Things finally get deathly serious in the battle for the Iron Throne during “The Ghost Of Harrenhall“, the fifth episode in the second season of the HBO’s Game of Thrones.
After yet another example of why giving birth in the Seven Kingdoms tends to be bad for your health and the health of those around you, the demon spawn progeny of Melisandre and Stannis proves to be a natural assassin by stealthily infiltrating Renly Baratheons’ camp and knifing him in the back, killing the King of the Stormlands. This bold move by Stannis is witnessed by Catelyn Stark and Brienne of Tarth, who is consequently accused of the assassination. After dispatching of her accusers in expected fashion, the lady knight and Cat flee the camp and head north for refuge in Winterfell.
Immediately following this preemptive strike by the elder Baratheon, we see Littlefinger attempting to take advantage of the situation, as he observes just how ambitious the fleeing Tyrell’s truly are. Although Loras is broken up by the event, not wanting to leave Renly to retreat back to Highgarden, an ambitious Margery, with the nudging of Littlefinger, continues her attempted ascension to the Iron Throne by telling Lord Baelish that she does not want to be “a Queen” but rather “the Queen.” This powerful family’s refusal to join Stannis after losing their leader gives Littlefinger and his “interests” a bit of a boost because, if we know anything about Petyr, it’s that he knows how to take advantage of any situation.
Meanwhile, in King’s Landing, Tyrion again meets with Cersei about the governance of the city and their defense plans regarding the interesting turn of events in the Stormlands. After hearing that Joffrey is leading the defense preparations by mysterious means, he attempts to get this information out of his sister. But, we again see that one of Cersei’s goals is to obstruct the progresss of Tyrion because she knows that he is slowly strengthening his grip. Even so, Tyrion ends up finding out that an old technology known as Wildfire is being produced by the Alchemists Guild on the orders of Joffrey. This intrigues Tyrion and leads him to seek out more information.
When he and his new Commander of the City Watch (Bronn) take a leisurely stroll through the streets of King’s Landing, they see that there is widespread protest and insurrection about the current administration in the capital city. He is surprised at first to hear of the public blaming him (the demon monkey) for its ills, but this quickly fades as he comes to the realization that these accusations are to be expected and that he should try and spin this to his advantage.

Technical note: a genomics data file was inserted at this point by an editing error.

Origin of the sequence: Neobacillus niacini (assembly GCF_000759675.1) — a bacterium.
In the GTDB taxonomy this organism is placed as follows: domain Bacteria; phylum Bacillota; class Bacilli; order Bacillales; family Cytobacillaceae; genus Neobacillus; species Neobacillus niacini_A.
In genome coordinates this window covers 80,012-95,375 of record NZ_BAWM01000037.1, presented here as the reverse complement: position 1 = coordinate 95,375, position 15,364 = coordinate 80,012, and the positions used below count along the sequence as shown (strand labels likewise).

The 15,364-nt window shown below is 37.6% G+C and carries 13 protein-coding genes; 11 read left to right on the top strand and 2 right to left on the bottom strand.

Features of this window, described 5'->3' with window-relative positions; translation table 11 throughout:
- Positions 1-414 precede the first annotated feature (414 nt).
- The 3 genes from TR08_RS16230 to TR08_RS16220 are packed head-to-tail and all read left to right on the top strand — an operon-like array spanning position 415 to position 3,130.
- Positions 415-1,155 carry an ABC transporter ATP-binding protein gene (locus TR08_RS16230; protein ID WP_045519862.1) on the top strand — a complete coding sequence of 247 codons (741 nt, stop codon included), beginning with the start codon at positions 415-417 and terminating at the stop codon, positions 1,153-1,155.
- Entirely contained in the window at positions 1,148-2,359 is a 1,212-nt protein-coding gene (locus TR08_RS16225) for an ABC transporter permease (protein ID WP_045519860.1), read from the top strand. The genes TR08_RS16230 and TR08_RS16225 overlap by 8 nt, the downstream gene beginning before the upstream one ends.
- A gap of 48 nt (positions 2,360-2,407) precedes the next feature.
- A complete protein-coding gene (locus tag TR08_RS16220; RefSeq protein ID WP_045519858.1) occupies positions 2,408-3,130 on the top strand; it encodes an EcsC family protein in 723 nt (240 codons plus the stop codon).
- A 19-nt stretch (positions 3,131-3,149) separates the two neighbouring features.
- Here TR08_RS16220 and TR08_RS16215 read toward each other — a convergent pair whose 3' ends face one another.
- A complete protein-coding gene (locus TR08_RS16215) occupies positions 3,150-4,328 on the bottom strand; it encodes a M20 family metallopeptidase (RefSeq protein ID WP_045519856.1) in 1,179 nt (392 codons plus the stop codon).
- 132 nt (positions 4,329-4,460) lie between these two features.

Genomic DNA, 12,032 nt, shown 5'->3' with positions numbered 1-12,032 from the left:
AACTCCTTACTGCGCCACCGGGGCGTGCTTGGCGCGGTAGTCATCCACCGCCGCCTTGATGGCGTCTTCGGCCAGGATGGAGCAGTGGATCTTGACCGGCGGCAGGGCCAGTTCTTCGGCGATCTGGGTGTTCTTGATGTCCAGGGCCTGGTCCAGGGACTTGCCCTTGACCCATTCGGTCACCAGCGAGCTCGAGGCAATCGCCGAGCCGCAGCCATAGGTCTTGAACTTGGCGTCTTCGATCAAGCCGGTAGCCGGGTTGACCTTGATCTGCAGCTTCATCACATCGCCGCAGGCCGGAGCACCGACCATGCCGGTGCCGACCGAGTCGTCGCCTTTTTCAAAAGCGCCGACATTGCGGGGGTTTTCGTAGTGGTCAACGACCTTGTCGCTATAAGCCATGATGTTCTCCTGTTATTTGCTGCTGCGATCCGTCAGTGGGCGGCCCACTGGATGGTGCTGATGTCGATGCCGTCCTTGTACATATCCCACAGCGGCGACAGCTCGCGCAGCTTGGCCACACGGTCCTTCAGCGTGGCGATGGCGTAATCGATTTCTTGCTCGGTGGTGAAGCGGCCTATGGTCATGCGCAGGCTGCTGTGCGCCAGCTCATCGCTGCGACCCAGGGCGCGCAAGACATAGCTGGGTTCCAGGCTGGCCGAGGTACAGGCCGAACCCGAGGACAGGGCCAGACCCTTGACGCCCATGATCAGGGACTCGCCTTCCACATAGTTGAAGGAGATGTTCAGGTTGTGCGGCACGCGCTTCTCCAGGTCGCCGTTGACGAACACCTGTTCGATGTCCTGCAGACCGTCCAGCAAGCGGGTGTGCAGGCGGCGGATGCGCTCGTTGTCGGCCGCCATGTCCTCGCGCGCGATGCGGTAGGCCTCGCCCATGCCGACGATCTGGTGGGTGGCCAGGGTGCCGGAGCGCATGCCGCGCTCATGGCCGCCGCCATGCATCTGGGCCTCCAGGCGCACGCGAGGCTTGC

Realizing that bolder steps need to be taken to keep this city in Lannister hands, Tyrion makes his way to the vast stockrooms beneath King’s Landing where he finally sees the immense power and potential that the Wildfire can have in the defense of the city from the inevitable siege forthcoming.
We then move to Dragonstone, where we see an officially freaked-out Davos speaking with Stannis about how shady the Red Witch truly is. Stannis acknowledges this, but quickly moves to focus on their impending attack of King’s Landing. When Davos mentions to him that the men believe Melisandre is the one giving orders, Stannis makes the decision to leave Melisandra out of the attack as a way to quell this suspicious talk.
In the Northwest Theon is still having growing pains on the Iron Islands, where it seems as though he will never get the respect he deserves from his stonewashed crew on the aptly named “Sea Bitch.”
Slowly being re-introduced to this rough and independent culture, Theon realizes that men on the Iron Islands will either choose to follow their leader, or simply do what they want. Respect is earned, and Theon desperately need this, not only from his crew, but from his father Balon. Speaking with his first mate about the relative unimportance of their mission, he begins to speculate on possible alternate plans when Torrhen Square comes up.
Although a seemingly irrelevant target, Theon quickly comes to the conclusion that Winterfell would respond to this aggressive action by coming to Torrhen’s aid. In doing so, they will leave Winterfell open for the taking, which is seemingly a perfect opportunity for Theon to prove his worth to his demanding father.
Fresh from narrowly avoiding one of the most creative uses of a mouse as a torture device, Arya is now in Harrenhall, the haunted castle located in the riverlands near The Trident. In one of the larger story departures from the novels, we now see Arya working for directly for Tywin Lannister who has taken up residence in this geographically strategic crumbling castle.
When pressed on the location of her home town and the rumors she has heard about the King of the North, Robb Stark, Arya handles herself with the composure and killer instinct that we have come to expect from the water dancer-in training. When asked if the “Young Wolf” can be killed, Arya, with her decidedly fatalistic outlook (and deservedly so), says that “anyone can be killed.” There has yet to be a more profound line about what to expect in Game of Thrones than this.